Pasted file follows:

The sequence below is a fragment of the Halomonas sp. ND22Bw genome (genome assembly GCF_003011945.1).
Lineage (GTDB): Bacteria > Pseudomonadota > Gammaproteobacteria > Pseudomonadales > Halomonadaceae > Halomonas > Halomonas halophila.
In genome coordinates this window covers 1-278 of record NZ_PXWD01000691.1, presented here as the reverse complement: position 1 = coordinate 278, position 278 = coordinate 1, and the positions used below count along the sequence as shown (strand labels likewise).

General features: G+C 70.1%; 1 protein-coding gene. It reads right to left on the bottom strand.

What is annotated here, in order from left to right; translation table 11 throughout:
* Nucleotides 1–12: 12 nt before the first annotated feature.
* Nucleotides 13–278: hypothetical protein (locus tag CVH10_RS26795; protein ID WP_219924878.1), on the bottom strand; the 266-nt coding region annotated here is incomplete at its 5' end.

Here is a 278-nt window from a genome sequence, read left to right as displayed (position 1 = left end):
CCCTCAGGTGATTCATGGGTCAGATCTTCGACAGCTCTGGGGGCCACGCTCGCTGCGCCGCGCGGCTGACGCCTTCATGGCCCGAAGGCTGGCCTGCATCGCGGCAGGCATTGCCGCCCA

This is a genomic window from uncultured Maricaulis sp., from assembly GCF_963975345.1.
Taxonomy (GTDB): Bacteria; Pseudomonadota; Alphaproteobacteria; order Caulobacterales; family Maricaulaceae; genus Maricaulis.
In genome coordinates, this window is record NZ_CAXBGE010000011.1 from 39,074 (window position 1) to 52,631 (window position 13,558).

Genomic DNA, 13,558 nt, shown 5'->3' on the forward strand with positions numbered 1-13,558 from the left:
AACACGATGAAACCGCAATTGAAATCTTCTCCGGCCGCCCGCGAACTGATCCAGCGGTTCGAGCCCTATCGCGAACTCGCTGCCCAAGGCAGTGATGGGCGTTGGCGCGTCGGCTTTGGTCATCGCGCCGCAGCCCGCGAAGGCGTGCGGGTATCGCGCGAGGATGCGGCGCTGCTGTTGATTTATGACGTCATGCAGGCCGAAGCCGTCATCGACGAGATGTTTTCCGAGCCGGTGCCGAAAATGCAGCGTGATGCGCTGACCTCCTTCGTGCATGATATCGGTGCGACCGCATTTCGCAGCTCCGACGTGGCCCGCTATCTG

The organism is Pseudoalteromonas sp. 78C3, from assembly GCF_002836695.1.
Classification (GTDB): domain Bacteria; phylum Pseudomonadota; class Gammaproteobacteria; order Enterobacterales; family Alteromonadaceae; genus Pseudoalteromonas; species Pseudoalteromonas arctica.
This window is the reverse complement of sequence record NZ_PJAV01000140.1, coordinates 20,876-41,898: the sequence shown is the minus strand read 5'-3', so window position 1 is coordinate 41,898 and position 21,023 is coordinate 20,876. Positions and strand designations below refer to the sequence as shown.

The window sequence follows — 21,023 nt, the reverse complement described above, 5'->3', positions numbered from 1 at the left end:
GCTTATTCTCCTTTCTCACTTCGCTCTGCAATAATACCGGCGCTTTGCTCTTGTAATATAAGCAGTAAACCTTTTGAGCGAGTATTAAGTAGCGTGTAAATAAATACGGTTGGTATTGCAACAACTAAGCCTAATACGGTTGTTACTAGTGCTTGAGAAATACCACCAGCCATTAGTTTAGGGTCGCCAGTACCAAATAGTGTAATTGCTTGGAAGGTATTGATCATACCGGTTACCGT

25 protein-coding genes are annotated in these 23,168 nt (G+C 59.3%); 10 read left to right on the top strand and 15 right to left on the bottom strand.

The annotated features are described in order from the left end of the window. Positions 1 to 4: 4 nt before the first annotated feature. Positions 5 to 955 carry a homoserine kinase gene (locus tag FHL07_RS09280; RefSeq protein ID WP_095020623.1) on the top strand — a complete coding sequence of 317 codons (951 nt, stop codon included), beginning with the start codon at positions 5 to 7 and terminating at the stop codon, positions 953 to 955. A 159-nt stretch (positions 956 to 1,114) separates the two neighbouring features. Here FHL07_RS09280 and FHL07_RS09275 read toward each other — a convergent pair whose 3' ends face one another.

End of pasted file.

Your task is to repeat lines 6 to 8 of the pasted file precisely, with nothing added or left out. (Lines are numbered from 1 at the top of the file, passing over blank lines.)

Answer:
* Nucleotides 1–12: 12 nt before the first annotated feature.
* Nucleotides 13–278: hypothetical protein (locus tag CVH10_RS26795; protein ID WP_219924878.1), on the bottom strand; the 266-nt coding region annotated here is incomplete at its 5' end.

Here is a 278-nt window from a genome sequence, read left to right as displayed (position 1 = left end):